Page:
Reporting seeing the lymph nodes, is anything wrong with them by the way the report reads, my niece says no just that they see the nodes, we all have them, is this correct that nothing is wrong with them? 

Barbara

A. Dear Barbara, Your dissertation contains multiple questions that would require several paragraphs to answer. This is beyond the scope of this site.

In essence, there is nothing wrong except some scar, probably from the old pulmonary and the small nodule of 5mm should have a CT follow-up as advised.

Dr. Tom

 

Wonder about Daughter’s Recurrent Pneumonia
Q. Hi there I am writing today about my four year old. She was hospitalized in June 07 following this x-ray. Here is the impression from the report:

The findings are compatible with small airways disease with atelectasis. A bronchopneumonia would be difficult to exclude. I would recommend short-term follow-up films to see if the findings resolve. There is apparent fullness of the hila but I believe this is related to the perihilar opacities.

She has pneumonia again. This is the impression from this x-ray from about a week ago: There is a right perihilar infiltrate.

I have said that since the first time she was sick she has not been right as far as breathing is concerned. I was wondering if you could give me your thoughts. I would really appreciate it.

Julie

A. Dear Julie, I am not a pediatrician, so I suggest you consult a pediatric pulmonologist.

There may be some correctable reason for the recurrent pneumonias. Perhaps there is an abnormality of her immune system, and I would ask your doctor about this.

Dr. Tom

 

Could Atelecasis Be Causing Pressure on My Portal Vein?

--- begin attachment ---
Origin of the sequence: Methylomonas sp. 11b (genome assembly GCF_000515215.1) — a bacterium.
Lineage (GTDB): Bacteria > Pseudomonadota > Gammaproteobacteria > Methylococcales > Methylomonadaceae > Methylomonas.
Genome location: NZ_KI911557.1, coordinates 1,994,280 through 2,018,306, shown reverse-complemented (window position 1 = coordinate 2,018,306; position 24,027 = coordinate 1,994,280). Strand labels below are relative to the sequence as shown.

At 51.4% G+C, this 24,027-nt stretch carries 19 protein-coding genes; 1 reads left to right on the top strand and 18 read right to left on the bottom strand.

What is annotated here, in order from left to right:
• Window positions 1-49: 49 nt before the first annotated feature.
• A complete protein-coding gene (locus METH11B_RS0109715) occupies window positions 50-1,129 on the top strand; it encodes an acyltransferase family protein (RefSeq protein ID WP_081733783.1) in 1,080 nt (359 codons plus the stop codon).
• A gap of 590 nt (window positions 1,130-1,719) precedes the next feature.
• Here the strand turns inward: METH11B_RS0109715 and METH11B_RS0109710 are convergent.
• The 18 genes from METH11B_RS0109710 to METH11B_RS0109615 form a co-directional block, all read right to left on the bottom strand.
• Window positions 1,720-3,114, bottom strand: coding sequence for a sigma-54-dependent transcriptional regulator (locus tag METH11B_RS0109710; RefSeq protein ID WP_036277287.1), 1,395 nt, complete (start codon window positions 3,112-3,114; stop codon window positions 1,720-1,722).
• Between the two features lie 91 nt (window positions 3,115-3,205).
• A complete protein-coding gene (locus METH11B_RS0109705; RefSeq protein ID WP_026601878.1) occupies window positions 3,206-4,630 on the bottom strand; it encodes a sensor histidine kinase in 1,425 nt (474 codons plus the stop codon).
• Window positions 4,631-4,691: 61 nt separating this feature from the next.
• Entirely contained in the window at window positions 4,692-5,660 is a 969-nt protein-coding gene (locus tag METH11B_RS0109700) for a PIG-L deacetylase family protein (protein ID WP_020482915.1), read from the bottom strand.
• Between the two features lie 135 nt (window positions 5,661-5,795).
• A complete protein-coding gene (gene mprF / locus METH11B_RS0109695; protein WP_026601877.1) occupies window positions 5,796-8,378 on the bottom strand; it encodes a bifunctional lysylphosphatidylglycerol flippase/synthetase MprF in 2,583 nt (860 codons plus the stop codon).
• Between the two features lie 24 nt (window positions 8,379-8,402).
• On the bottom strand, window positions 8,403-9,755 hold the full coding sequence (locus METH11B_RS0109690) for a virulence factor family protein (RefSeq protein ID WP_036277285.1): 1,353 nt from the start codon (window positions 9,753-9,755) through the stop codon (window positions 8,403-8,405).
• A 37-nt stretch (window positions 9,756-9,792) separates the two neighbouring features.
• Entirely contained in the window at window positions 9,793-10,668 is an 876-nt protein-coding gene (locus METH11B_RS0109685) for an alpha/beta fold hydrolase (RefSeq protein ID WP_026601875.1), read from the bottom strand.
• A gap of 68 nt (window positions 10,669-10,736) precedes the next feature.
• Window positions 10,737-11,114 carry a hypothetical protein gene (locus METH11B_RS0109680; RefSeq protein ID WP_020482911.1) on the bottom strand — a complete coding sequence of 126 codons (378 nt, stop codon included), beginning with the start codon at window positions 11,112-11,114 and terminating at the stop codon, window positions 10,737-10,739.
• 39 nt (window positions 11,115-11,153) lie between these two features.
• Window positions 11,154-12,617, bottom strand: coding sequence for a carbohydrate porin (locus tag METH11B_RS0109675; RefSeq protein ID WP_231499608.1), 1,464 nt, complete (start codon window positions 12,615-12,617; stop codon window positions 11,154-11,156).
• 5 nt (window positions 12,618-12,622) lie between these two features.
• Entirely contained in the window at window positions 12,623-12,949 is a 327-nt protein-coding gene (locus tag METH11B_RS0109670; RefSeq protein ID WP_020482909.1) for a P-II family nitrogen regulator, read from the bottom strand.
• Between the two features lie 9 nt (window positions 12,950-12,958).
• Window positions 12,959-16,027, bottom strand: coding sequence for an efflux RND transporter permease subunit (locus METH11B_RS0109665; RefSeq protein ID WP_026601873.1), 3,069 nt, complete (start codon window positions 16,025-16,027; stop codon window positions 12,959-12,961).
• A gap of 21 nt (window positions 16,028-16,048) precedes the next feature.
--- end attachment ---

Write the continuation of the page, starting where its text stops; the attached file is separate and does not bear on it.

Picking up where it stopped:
Dear Dr. Tom, I was recently diagnosed with Primary Biliary Cirrhosis. I am experiencing mild jaundice. I have been told that a liver transplant is likely in my future. I had an MRI and it said in the report that bibasilar atelectasis was present.

Do you think this could possibly be caused by pressure from the portal vein in my liver due to the PBC? Thank you so much.

Michelle

A. Dear Michelle, I doubt if this is the explanation, but it is possible.

Dr. Tom

 

Parenchymal Scarring
Q. What does parenchymal scarring of the base of the left lung mean?

Wendy

A. Dear Wendy, Essentially nothing of significance. It most likely is a result of an old inflammatory process, such as a pneumonia, which may not have been clinically evident. Nothing needs to be done about it.

Dr. Tom

 

Combination of Medications and “Stable” COPD
Q. Is it safe to use Spiriva and Symbicort together with albuterol inhaler for a rescue? Also could you define what stable COPD is? Thank-you very much

Teresa

A. Dear Teresa    These drugs and drug combinations are all compatible with each other. "Stable"  is in the eye of the beholder. It generally means free of exacerbations (flare-ups) and pulmonary function that is not declining more rapidly than the age related rate.

Dr. Tom